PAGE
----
YES – the internet gives anyone more options and more competition. But there is no substitute for experience, dependability and an understanding of what your clients need to set you apart.
Here’s to your creative success!
– Tara Reed
In a nutshell, the “Orphan Works” bill is supposed to make it possible for people to use art, images, etc. that have no owner. An extensive search is supposed to be made.
In reality, it looks like a way to make it easy to legally use the art, pictures and images of others, claim you had no idea it belonged to someone else, and go on your merry way.
It could create more complicated and expensive copyright registration processes and policing. It could mean a major change in the art licensing industry if this goes through.
I am a far cry from an expert on this legislation. I do send emails and letters when told, when-where-why-how to support this bill NOT PASSING. I also like to help spread the word through this blog and social media so artists (and anyone who has ever put a photo on Facebook) are aware of what is happening and what it could mean if it passes.
Here is a link to the latest information from the Copyright office: http://www.copyright.gov/orphan/comments/noi_10222012/Illustrators-Partnership-America.pdf
Please… be aware of things you see regarding Orphan Works legislation. If you come across petitions, etc. let me know so I can help spread the word. This isn’t good – well, it’s good for Google and some other large companies who want to be able to use whatever they want but not for those of us who make a living with our art.
Here’s to your creative success – and the failure of Orphan Works -
… and how not to have your life consumed by this concern.
I’ve been licensing my art for 10 years now and I’d like to share a little secret – I’m still not always sure if I’m getting “a good deal”. Royalty rates and the ways companies work can vary by industry, by company and even by the artist a company is working with. I’m pretty sure Mary Engelbreit gets a better royalty rate than I do…
The way I see it, “A good deal” all depends on who you are and what you want for yourself, your lifestyle and your business.
A good deal for one artist will look like a horrible deal to another. But there have to be ways to quantify what “a good deal” is.
Attorney Kyle-Beth Hilfer just did a post entitled: Evaluating Art Licenses: How to Tell if You Have a Good Deal. She gives some great advice about what to look at and look for from a legal / contract perspective.
Maria Brophy blogs a lot about lifestyle – her recent post: How Taking an Adventure can grow your Business is a great example of what a “good deal” looks like to them. A job where they got 2 weeks of vacation a year and were expected to report to a cubicle the rest of the time would be a horrible deal for both Drew and Maria. But for others – it gives them the structure and consistency they need and they have no desire to go on 5 month adventures and work out of a black box.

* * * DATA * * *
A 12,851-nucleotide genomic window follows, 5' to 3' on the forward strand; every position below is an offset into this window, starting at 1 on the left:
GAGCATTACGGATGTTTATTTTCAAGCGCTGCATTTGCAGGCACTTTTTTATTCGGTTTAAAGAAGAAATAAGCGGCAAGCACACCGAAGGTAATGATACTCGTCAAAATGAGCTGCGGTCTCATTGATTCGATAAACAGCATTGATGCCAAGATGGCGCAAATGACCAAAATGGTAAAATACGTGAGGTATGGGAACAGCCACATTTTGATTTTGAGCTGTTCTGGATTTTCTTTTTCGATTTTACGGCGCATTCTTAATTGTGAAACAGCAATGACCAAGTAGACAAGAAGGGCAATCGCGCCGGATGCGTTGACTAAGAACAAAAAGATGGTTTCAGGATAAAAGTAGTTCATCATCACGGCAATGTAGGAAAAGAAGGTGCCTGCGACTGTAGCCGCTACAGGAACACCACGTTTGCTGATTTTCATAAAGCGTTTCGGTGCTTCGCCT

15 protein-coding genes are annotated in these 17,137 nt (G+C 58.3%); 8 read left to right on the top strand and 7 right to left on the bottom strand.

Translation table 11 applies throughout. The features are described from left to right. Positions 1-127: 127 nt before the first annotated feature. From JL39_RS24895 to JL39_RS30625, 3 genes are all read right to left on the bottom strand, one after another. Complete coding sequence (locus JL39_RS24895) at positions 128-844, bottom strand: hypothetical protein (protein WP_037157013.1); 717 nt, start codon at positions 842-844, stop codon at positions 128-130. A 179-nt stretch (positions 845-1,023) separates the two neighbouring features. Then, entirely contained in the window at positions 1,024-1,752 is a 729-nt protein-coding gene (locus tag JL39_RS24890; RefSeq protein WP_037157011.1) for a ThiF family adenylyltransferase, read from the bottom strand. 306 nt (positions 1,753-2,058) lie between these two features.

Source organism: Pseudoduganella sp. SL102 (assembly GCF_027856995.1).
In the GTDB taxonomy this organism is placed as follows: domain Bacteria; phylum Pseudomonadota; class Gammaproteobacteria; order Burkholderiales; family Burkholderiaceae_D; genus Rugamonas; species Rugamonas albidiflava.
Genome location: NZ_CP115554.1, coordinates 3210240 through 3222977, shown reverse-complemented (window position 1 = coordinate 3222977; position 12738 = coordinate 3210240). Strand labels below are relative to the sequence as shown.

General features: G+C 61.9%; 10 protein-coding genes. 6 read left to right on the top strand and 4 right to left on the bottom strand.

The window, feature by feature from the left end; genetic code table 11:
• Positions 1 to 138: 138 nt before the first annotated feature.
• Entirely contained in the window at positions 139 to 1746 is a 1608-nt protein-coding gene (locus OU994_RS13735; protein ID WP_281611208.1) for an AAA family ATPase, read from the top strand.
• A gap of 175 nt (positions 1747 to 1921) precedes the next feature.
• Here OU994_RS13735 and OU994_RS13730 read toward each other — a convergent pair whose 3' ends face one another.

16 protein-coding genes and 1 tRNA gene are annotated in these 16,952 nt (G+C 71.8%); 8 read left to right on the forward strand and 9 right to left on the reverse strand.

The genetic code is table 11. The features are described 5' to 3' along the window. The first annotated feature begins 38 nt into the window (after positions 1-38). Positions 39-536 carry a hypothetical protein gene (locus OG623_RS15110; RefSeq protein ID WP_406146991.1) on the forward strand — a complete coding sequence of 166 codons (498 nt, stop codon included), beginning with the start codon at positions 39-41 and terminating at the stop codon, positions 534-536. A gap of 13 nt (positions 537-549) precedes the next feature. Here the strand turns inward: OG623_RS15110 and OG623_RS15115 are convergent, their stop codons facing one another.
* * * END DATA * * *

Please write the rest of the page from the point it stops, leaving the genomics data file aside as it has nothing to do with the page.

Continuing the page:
A friend of mine – Steve Strauss, attorney turned entrepreneur and owner of TheSelfEmployed.com - recently went to Istanbul for a week with his wife. He was hired to speak and MC for 2 days at an event for entrepreneurs. In return, he and his wife were able to take an amazing trip! To me that’s a great deal (anyone want to fly me somewhere interesting???) but when I told another friend about it, she cringed and said the flight alone would make it pure torture.
Basically – there are parts of each deal that are subjective. At the same time, it’s important that you fully UNDERSTAND any deal you do – in terms of what it will mean to your business financially and from an art copyright standpoint, if nothing else.
Just some food for thought about deals. Back to your creative work!
– Tara Reed
This is an interesting question and one I think deserves some conversation.
Here is the situation that was presented to me:
Here’s my dilemma: I get a lot of interest in my work for possible “license” arrangements. I haven’t closed any deals because I am thinking as an art director (X years experience commissioning art and negotiating terms). I think about the fees structure outlined in industry books like AIGA. ..and I take into account everything I read, follow, listen online.
Now I’m a licensee wannabee – I have missed out licensing art to several companies in a variety of categories around the world…
I believe I missed out because I must not answer their question correctly.
All of these initial enquiries had something in common: they were were vague about their business and yet got to the point about asking me “how much “.
I google them to find out who they are before asking for more info, territory, term…and would always include something to suggest that I would work with their budget. I would also ask if there was cross-promo op.
Yesterday I have a new email inquiry about exclusive right for x image for (product category).
What triggered me to ask for expert advice is, once again their opening email is sooo vague and I feel again like I’m asking “too many” questions.